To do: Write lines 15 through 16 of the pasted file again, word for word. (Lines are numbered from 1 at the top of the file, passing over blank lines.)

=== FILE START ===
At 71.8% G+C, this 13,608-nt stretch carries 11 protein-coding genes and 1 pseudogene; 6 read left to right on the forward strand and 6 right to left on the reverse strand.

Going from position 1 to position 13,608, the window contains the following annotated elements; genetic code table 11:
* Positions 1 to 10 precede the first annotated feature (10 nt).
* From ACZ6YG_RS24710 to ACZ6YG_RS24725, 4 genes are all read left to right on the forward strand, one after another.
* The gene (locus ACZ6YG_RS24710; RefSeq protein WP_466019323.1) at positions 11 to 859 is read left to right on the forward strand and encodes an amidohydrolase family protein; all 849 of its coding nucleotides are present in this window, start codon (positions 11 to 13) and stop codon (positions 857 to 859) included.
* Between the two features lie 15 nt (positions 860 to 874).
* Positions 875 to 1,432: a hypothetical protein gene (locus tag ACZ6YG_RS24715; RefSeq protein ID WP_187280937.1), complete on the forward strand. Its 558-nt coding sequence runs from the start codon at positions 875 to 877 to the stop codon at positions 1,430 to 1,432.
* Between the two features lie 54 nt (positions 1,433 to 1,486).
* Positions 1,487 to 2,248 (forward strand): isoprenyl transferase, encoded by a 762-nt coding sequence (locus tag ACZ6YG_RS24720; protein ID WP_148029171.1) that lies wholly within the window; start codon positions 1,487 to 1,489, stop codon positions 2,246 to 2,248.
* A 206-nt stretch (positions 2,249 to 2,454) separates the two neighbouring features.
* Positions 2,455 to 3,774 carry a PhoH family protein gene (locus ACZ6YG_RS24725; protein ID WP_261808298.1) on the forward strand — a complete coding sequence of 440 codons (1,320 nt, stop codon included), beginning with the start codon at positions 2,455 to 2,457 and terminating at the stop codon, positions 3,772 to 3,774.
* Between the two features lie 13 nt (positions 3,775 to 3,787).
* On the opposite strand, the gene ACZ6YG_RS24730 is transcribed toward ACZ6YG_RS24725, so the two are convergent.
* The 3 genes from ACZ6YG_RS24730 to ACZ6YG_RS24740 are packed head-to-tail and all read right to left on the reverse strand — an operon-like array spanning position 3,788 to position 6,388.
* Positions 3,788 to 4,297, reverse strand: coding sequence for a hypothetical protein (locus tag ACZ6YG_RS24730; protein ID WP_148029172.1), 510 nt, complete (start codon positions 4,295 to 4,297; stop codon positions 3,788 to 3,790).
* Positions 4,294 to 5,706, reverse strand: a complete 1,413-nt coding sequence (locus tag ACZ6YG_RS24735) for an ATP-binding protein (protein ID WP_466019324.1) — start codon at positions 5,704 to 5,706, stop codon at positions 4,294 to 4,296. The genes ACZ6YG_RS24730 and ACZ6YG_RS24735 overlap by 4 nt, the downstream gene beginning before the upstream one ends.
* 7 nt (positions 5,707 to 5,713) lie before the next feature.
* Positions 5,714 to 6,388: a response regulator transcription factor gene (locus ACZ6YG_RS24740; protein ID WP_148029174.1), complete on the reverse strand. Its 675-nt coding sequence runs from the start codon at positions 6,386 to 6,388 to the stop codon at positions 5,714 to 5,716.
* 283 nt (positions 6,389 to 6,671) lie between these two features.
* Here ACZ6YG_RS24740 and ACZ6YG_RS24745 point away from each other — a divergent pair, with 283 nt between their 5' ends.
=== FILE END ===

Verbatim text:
* Positions 3,788 to 4,297, reverse strand: coding sequence for a hypothetical protein (locus tag ACZ6YG_RS24730; protein ID WP_148029172.1), 510 nt, complete (start codon positions 4,295 to 4,297; stop codon positions 3,788 to 3,790).
* Positions 4,294 to 5,706, reverse strand: a complete 1,413-nt coding sequence (locus tag ACZ6YG_RS24735) for an ATP-binding protein (protein ID WP_466019324.1) — start codon at positions 5,704 to 5,706, stop codon at positions 4,294 to 4,296. The genes ACZ6YG_RS24730 and ACZ6YG_RS24735 overlap by 4 nt, the downstream gene beginning before the upstream one ends.